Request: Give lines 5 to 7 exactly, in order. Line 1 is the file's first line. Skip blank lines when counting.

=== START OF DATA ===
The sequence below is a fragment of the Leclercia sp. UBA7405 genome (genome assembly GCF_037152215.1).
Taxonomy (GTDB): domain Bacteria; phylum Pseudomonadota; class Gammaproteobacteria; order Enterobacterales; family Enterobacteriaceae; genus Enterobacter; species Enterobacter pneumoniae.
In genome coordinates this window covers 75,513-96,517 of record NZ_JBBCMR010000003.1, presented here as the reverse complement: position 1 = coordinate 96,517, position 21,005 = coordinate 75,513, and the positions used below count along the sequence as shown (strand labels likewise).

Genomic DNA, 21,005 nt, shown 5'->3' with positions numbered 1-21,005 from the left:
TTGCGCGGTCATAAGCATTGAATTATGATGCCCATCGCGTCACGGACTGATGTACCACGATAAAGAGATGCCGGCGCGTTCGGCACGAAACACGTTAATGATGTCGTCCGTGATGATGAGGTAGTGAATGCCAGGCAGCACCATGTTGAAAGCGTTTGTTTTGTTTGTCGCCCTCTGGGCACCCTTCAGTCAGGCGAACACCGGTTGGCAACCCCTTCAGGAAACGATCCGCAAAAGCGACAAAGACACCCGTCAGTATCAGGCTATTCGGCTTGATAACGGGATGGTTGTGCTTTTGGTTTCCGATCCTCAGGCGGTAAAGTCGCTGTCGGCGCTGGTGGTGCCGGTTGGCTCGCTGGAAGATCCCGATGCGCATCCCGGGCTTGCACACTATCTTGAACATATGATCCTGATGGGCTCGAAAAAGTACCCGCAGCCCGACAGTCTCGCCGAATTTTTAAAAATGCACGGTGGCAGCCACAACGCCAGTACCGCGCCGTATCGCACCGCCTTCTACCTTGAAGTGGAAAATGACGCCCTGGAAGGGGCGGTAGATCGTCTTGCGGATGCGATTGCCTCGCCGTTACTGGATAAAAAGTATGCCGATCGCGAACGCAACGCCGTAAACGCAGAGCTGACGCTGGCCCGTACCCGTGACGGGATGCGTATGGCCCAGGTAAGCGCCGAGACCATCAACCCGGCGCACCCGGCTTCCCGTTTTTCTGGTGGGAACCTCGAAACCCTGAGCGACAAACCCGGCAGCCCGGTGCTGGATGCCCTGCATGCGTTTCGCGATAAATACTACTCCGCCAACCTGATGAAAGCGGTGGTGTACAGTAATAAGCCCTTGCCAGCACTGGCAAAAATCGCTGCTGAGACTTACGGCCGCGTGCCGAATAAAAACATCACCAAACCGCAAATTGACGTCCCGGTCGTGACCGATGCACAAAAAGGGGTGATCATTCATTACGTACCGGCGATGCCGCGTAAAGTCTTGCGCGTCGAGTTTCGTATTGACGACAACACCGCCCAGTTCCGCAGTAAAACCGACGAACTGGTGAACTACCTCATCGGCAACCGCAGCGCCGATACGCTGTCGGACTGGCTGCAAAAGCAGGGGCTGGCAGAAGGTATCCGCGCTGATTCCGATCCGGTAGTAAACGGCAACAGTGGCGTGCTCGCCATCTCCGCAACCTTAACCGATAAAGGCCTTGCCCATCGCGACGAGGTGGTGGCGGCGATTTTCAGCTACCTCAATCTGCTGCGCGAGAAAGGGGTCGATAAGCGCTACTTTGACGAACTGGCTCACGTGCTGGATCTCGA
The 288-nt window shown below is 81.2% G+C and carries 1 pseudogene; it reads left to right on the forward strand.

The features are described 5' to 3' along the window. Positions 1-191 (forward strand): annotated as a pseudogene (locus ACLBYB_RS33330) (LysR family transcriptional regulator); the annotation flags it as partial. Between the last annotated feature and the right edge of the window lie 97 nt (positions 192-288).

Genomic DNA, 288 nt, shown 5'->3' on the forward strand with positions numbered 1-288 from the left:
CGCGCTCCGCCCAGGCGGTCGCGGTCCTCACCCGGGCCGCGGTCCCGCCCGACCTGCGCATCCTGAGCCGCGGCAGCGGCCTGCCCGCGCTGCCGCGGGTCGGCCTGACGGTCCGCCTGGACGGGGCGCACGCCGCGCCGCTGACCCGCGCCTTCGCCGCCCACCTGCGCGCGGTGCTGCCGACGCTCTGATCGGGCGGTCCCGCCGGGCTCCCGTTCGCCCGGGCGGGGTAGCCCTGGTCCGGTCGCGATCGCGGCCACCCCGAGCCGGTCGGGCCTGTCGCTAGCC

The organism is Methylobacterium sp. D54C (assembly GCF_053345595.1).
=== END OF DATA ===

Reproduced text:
TTGCGCGGTCATAAGCATTGAATTATGATGCCCATCGCGTCACGGACTGATGTACCACGATAAAGAGATGCCGGCGCGTTCGGCACGAAACACGTTAATGATGTCGTCCGTGATGATGAGGTAGTGAATGCCAGGCAGCACCATGTTGAAAGCGTTTGTTTTGTTTGTCGCCCTCTGGGCACCCTTCAGTCAGGCGAACACCGGTTGGCAACCCCTTCAGGAAACGATCCGCAAAAGCGACAAAGACACCCGTCAGTATCAGGCTATTCGGCTTGATAACGGGATGGTTGTGCTTTTGGTTTCCGATCCTCAGGCGGTAAAGTCGCTGTCGGCGCTGGTGGTGCCGGTTGGCTCGCTGGAAGATCCCGATGCGCATCCCGGGCTTGCACACTATCTTGAACATATGATCCTGATGGGCTCGAAAAAGTACCCGCAGCCCGACAGTCTCGCCGAATTTTTAAAAATGCACGGTGGCAGCCACAACGCCAGTACCGCGCCGTATCGCACCGCCTTCTACCTTGAAGTGGAAAATGACGCCCTGGAAGGGGCGGTAGATCGTCTTGCGGATGCGATTGCCTCGCCGTTACTGGATAAAAAGTATGCCGATCGCGAACGCAACGCCGTAAACGCAGAGCTGACGCTGGCCCGTACCCGTGACGGGATGCGTATGGCCCAGGTAAGCGCCGAGACCATCAACCCGGCGCACCCGGCTTCCCGTTTTTCTGGTGGGAACCTCGAAACCCTGAGCGACAAACCCGGCAGCCCGGTGCTGGATGCCCTGCATGCGTTTCGCGATAAATACTACTCCGCCAACCTGATGAAAGCGGTGGTGTACAGTAATAAGCCCTTGCCAGCACTGGCAAAAATCGCTGCTGAGACTTACGGCCGCGTGCCGAATAAAAACATCACCAAACCGCAAATTGACGTCCCGGTCGTGACCGATGCACAAAAAGGGGTGATCATTCATTACGTACCGGCGATGCCGCGTAAAGTCTTGCGCGTCGAGTTTCGTATTGACGACAACACCGCCCAGTTCCGCAGTAAAACCGACGAACTGGTGAACTACCTCATCGGCAACCGCAGCGCCGATACGCTGTCGGACTGGCTGCAAAAGCAGGGGCTGGCAGAAGGTATCCGCGCTGATTCCGATCCGGTAGTAAACGGCAACAGTGGCGTGCTCGCCATCTCCGCAACCTTAACCGATAAAGGCCTTGCCCATCGCGACGAGGTGGTGGCGGCGATTTTCAGCTACCTCAATCTGCTGCGCGAGAAAGGGGTCGATAAGCGCTACTTTGACGAACTGGCTCACGTGCTGGATCTCGA
The 288-nt window shown below is 81.2% G+C and carries 1 pseudogene; it reads left to right on the forward strand.

The features are described 5' to 3' along the window. Positions 1-191 (forward strand): annotated as a pseudogene (locus ACLBYB_RS33330) (LysR family transcriptional regulator); the annotation flags it as partial. Between the last annotated feature and the right edge of the window lie 97 nt (positions 192-288).